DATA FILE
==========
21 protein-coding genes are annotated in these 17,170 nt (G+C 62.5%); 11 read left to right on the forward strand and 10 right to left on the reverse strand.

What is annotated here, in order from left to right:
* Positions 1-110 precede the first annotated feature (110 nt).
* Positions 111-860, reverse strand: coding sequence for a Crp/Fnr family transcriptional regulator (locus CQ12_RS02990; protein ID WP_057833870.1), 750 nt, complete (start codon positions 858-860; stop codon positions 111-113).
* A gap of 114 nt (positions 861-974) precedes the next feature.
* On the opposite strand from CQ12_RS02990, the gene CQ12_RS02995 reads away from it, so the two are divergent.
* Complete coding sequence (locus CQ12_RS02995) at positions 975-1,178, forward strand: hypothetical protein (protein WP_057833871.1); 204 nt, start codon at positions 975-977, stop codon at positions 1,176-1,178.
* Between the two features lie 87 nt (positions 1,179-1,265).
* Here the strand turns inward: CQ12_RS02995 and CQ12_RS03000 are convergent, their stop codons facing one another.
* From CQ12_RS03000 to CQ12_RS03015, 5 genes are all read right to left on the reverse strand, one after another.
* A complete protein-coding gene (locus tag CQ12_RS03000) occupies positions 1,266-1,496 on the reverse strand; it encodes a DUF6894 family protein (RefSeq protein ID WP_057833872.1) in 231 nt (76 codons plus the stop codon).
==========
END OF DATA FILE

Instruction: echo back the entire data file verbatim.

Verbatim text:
21 protein-coding genes are annotated in these 17,170 nt (G+C 62.5%); 11 read left to right on the forward strand and 10 right to left on the reverse strand.

What is annotated here, in order from left to right:
* Positions 1-110 precede the first annotated feature (110 nt).
* Positions 111-860, reverse strand: coding sequence for a Crp/Fnr family transcriptional regulator (locus CQ12_RS02990; protein ID WP_057833870.1), 750 nt, complete (start codon positions 858-860; stop codon positions 111-113).
* A gap of 114 nt (positions 861-974) precedes the next feature.
* On the opposite strand from CQ12_RS02990, the gene CQ12_RS02995 reads away from it, so the two are divergent.
* Complete coding sequence (locus CQ12_RS02995) at positions 975-1,178, forward strand: hypothetical protein (protein WP_057833871.1); 204 nt, start codon at positions 975-977, stop codon at positions 1,176-1,178.
* Between the two features lie 87 nt (positions 1,179-1,265).
* Here the strand turns inward: CQ12_RS02995 and CQ12_RS03000 are convergent, their stop codons facing one another.
* From CQ12_RS03000 to CQ12_RS03015, 5 genes are all read right to left on the reverse strand, one after another.
* A complete protein-coding gene (locus tag CQ12_RS03000) occupies positions 1,266-1,496 on the reverse strand; it encodes a DUF6894 family protein (RefSeq protein ID WP_057833872.1) in 231 nt (76 codons plus the stop codon).